In a typical year, Denver landlords initiate between 8,000 and 10,000 eviction cases in Denver County Court. Owing to eviction moratoriums at both the state and federal level, there were only 3,912 filings in 2020.
In the first two months of 2021, however, landlords initiated 900 eviction cases in Denver. And since the statewide eviction moratorium enacted by Governor Jared Polis expired at the end of 2020, the only moratorium in place right now is a federal one instituted by the Centers for Disease Control and Prevention.
That moratorium, set to expire at the end of March unless renewed by the federal government, prevents eviction of tenants who can exhibit that they've experienced a COVID-related financial hardship, are trying to but cannot afford to pay rent, and have exhausted other options for obtaining relief.
"That’s been helpful, but it also has a lot of gaps and a lot of loopholes," Regenbogen says, noting that the moratorium only applies to non-payment cases, and not instances where, for example, a tenant violates a minor aspect of a lease. "It’s not that difficult for a landlord to contrive a reason for evicting somebody that isn’t addressed by the federal moratorium."
If the federal moratorium expires, O'Byrne warns, "There will be a very fast number of not just eviction cases being filed, but actual eviction cases happening very shortly after."
Colorado laws, including one allowing for landlords to provide just ten days' notice before starting eviction proceedings, are stacked against tenants, both lawyers agree. "Ultimately, we need laws that make the process more friendly to tenants," O'Byrne says.
A handful of Democratic lawmakers in the Colorado Legislature are pushing bills that would increase protections for renters, including extending the notice period before starting an eviction proceeding to fourteen days.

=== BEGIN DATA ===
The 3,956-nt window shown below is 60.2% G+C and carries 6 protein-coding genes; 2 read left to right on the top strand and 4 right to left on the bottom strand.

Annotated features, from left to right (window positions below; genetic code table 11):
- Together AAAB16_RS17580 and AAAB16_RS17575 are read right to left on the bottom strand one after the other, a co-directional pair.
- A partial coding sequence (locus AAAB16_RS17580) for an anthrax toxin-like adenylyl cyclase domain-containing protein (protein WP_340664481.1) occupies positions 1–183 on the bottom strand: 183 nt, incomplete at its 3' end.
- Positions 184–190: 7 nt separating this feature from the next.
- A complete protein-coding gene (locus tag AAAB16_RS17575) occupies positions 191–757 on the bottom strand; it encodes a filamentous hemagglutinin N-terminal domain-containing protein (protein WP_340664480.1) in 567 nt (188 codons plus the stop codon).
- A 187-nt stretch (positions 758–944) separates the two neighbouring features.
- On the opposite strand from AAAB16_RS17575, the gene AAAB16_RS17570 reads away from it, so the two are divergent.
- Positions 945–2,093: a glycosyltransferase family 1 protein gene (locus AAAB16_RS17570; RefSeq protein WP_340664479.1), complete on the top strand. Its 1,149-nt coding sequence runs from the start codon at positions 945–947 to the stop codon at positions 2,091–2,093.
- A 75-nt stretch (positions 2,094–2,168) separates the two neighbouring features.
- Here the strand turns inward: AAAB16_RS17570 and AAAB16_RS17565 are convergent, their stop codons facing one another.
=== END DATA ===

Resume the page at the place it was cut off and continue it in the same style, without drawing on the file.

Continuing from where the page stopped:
If the No Eviction Without Representation campaign gets the green light from both the city attorney's office and the Denver Elections Division, it will have until early July to gather 9,184 valid signatures to land on the November Denver ballot. But along the way, it could pick up opposition as well as supporters.
"The best use of money to help people maintain housing is emergency rental assistance," says Andrew Hamrick, general counsel and senior vice president of government affairs for the Apartment Association of Metro Denver and the Colorado Apartment Association. "Paying the lawyers for one group of Denver citizens to sue another group of Denver citizens is not the answer. This initiative would add approximately $12 million to the cost of Denver rental housing. That cost will be paid by residents who already are working hard to get by. This initiative helps no one except the lawyers who would be paid more money than their services are worth. The initiative is particularly poorly timed, as eviction filings are at an all-time low (about 30 percent of normal since the beginning of COVID closures) and these advocacy groups are already receiving massive new funding increases through federal and state monies intended for rental assistance. Denver’s housing providers need help to continue to keep people housed, not lawyers to sue them."
The campaign's organizers say they're up for the challenge, and are fighting on behalf of a broad constituency. "DSA members are very active, but this isn’t just a DSA initiative," says Spudich. "This is an initiative for tenants run by tenants, and that describes a huge amount of Denver."
Update: This story was updated to add the quote from Drew Hamrick, correct an attribution and also clarify Candi CdeBaca's position .